09/09/2017 Edge Hill University, Ormskirk

Dune Helleborine: (Epipactis dunensis) Amazing to see such a rare and unassuming wild orchid in such a strange place, a grassy verge on the edge of a park in a University!

I've never visited Edge Hill before and strck gold by choosing a Sunday to go, good parking and no one acost me. The uni is a lovley place, with a ornimental pond full of Mallard and lost of manicured garden style areas.

Really good to catch a rare glimpse of a threatened species of orchid, the Dune Helleborine which was discovered back in 2014 were there was fewer than 10 plants, in 2016 this had increased to 86 and this year 2017 the count is at shot up to amazing 198.

This species is nationally scarce with fewer than 100 hectad records for the species.
These unassuming spires rare orchids often occur only in dune slacks at places such as Formby and Sandscale Haws, where it can be present in the hundreds on the dune sides rather than the floor of the slack.

It's flowers are small, yellowish-green and washed pink, with the epichile triangular, broader than long and folded back at the tip.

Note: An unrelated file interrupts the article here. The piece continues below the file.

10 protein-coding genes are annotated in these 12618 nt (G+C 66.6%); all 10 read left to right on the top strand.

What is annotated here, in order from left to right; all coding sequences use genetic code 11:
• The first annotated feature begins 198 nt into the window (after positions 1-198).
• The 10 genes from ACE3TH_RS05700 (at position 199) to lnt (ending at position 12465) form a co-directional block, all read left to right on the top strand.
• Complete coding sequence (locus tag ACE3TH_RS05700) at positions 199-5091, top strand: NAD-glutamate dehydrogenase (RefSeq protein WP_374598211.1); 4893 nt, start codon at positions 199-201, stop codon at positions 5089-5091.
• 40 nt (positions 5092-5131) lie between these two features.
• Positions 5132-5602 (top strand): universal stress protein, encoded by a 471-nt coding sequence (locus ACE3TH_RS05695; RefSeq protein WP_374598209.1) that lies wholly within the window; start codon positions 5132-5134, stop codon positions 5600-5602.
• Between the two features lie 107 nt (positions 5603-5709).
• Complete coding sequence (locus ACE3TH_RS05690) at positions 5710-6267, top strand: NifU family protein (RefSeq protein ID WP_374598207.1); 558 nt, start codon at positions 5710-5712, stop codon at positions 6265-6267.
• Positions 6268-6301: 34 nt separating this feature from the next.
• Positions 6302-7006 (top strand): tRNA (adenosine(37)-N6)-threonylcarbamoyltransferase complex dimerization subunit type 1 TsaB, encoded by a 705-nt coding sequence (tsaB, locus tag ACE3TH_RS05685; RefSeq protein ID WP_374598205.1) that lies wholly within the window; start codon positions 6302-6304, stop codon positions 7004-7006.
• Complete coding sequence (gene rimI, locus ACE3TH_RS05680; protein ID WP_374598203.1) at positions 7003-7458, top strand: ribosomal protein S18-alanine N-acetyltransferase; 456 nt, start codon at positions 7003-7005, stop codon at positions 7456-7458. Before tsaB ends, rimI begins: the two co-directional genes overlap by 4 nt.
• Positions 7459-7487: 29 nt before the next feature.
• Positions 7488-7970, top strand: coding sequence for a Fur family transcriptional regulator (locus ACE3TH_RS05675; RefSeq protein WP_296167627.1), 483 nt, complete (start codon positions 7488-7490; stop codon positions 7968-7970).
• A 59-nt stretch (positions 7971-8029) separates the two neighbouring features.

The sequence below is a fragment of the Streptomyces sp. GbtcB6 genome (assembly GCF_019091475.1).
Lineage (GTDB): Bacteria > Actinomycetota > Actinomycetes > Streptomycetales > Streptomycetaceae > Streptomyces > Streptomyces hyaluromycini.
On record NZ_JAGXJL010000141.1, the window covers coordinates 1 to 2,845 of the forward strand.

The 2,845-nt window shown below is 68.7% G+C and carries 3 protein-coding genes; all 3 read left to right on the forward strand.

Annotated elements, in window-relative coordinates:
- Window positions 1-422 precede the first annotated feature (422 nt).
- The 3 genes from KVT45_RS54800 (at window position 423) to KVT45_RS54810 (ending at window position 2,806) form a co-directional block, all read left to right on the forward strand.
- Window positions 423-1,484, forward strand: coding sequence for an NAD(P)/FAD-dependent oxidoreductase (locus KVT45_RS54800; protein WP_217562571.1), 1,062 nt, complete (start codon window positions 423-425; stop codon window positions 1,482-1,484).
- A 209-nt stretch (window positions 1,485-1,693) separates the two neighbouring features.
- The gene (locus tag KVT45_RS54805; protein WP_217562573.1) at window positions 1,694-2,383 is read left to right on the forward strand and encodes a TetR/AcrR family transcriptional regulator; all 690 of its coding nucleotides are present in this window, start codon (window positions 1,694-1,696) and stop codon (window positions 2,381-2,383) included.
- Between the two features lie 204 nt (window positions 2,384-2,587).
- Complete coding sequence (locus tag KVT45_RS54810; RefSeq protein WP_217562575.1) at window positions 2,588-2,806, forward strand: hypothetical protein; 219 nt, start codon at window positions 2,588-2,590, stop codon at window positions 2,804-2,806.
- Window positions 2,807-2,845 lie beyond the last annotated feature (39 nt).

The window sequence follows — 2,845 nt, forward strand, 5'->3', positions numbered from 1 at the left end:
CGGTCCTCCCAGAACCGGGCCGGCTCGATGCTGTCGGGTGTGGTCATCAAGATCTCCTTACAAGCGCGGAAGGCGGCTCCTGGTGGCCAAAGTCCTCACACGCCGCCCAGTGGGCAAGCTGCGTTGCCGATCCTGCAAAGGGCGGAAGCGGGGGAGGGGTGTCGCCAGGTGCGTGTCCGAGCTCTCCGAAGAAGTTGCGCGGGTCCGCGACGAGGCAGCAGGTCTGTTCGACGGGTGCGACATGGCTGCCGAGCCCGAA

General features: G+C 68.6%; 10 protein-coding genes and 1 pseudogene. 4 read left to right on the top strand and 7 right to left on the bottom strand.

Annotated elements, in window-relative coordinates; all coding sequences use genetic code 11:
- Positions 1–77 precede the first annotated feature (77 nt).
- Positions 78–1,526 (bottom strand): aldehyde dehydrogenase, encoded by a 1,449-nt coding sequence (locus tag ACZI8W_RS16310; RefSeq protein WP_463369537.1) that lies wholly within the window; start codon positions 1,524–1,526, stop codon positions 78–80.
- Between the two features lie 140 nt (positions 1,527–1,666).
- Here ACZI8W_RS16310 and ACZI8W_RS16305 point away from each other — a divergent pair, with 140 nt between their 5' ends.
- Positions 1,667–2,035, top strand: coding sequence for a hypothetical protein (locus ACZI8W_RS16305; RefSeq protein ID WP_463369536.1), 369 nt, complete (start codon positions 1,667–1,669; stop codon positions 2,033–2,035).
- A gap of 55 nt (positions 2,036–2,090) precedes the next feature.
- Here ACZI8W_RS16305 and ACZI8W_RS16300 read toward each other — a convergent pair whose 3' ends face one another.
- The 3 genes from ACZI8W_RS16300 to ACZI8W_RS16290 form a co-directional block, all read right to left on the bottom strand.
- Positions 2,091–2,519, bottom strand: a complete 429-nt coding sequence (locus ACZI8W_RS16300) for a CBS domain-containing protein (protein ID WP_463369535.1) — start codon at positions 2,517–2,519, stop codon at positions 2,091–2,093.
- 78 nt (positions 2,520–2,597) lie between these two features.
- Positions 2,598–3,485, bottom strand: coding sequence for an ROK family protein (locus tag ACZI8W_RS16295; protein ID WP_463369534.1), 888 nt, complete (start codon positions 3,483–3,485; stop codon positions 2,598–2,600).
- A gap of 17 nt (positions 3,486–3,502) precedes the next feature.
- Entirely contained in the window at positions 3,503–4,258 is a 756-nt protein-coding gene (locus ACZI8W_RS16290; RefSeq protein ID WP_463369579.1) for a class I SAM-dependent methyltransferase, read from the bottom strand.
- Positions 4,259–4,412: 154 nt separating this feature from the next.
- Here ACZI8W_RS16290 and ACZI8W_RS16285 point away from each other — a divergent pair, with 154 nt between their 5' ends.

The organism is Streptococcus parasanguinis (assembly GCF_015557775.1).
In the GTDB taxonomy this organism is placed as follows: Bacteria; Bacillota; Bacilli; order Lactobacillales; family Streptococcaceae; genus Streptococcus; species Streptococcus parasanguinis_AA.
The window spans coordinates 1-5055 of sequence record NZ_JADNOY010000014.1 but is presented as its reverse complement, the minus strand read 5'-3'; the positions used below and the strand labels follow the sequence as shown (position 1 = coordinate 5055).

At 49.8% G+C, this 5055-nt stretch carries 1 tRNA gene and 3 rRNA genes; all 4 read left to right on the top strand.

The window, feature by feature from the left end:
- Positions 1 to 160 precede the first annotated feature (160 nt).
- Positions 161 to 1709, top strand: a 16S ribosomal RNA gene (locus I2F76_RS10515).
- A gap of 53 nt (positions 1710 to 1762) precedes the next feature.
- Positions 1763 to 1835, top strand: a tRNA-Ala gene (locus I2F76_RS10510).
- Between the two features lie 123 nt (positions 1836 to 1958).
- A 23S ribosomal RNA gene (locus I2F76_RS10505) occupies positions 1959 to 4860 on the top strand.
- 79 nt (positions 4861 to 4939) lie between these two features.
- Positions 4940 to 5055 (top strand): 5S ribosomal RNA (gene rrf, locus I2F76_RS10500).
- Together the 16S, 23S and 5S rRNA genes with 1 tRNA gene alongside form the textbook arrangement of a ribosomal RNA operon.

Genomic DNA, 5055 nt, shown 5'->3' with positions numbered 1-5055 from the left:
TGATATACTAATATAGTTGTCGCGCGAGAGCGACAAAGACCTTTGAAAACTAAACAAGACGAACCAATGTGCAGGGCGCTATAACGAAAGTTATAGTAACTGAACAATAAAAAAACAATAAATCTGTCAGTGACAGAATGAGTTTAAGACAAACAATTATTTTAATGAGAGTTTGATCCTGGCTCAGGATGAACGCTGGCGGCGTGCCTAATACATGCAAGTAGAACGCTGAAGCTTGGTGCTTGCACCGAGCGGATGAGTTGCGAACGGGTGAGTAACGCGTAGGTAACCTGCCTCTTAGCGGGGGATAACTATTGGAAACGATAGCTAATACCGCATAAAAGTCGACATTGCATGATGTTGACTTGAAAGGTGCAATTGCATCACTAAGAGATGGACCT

The leaves are small, yellow-green and arranged in two rows up the stem, typically 30 - 35 cm tall and difficult to spot.
I've read that the best time to see Dune Helleborine and when its generally at its best is around the second and third weeks of July.

Thanks to Joshua Styles for sharing his images and reporting his sightings on his Twitter pages, top lad.

30/08/2017 Fermyn Woods Country Park, Kettering

Silver-washed Fritillary: Fermyn woods is one of the places I have recently heard about and have been dead keen to go visit. It's a famous place for butterflies, including the rarer ones such as black hairstreak, purple emperor, white admiral and white letter hairstreak.
Fermyn Woods are an ancient woodlands containing semi-natural oak and ash woods, along with conifer plantations. Situated in the heart of the Rockingham Forest, the park offers access to fantastic woodlands, meadows, thickets, marshes and ponds to explore.
I took the opportunity to make the small diversion on my way to Essex to see my mum and very glad I did as I managed to see almost all my target butterflies.